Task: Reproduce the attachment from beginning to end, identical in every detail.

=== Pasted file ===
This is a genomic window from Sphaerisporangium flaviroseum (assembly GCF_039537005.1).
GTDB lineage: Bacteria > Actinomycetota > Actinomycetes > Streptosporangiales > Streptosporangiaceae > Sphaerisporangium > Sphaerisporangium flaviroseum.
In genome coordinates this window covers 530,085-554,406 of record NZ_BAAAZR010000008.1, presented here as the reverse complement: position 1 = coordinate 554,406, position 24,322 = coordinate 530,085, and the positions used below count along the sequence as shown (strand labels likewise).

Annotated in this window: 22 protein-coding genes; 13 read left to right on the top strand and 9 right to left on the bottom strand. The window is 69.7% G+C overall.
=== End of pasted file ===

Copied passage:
This is a genomic window from Sphaerisporangium flaviroseum (assembly GCF_039537005.1).
GTDB lineage: Bacteria > Actinomycetota > Actinomycetes > Streptosporangiales > Streptosporangiaceae > Sphaerisporangium > Sphaerisporangium flaviroseum.
In genome coordinates this window covers 530,085-554,406 of record NZ_BAAAZR010000008.1, presented here as the reverse complement: position 1 = coordinate 554,406, position 24,322 = coordinate 530,085, and the positions used below count along the sequence as shown (strand labels likewise).

Annotated in this window: 22 protein-coding genes; 13 read left to right on the top strand and 9 right to left on the bottom strand. The window is 69.7% G+C overall.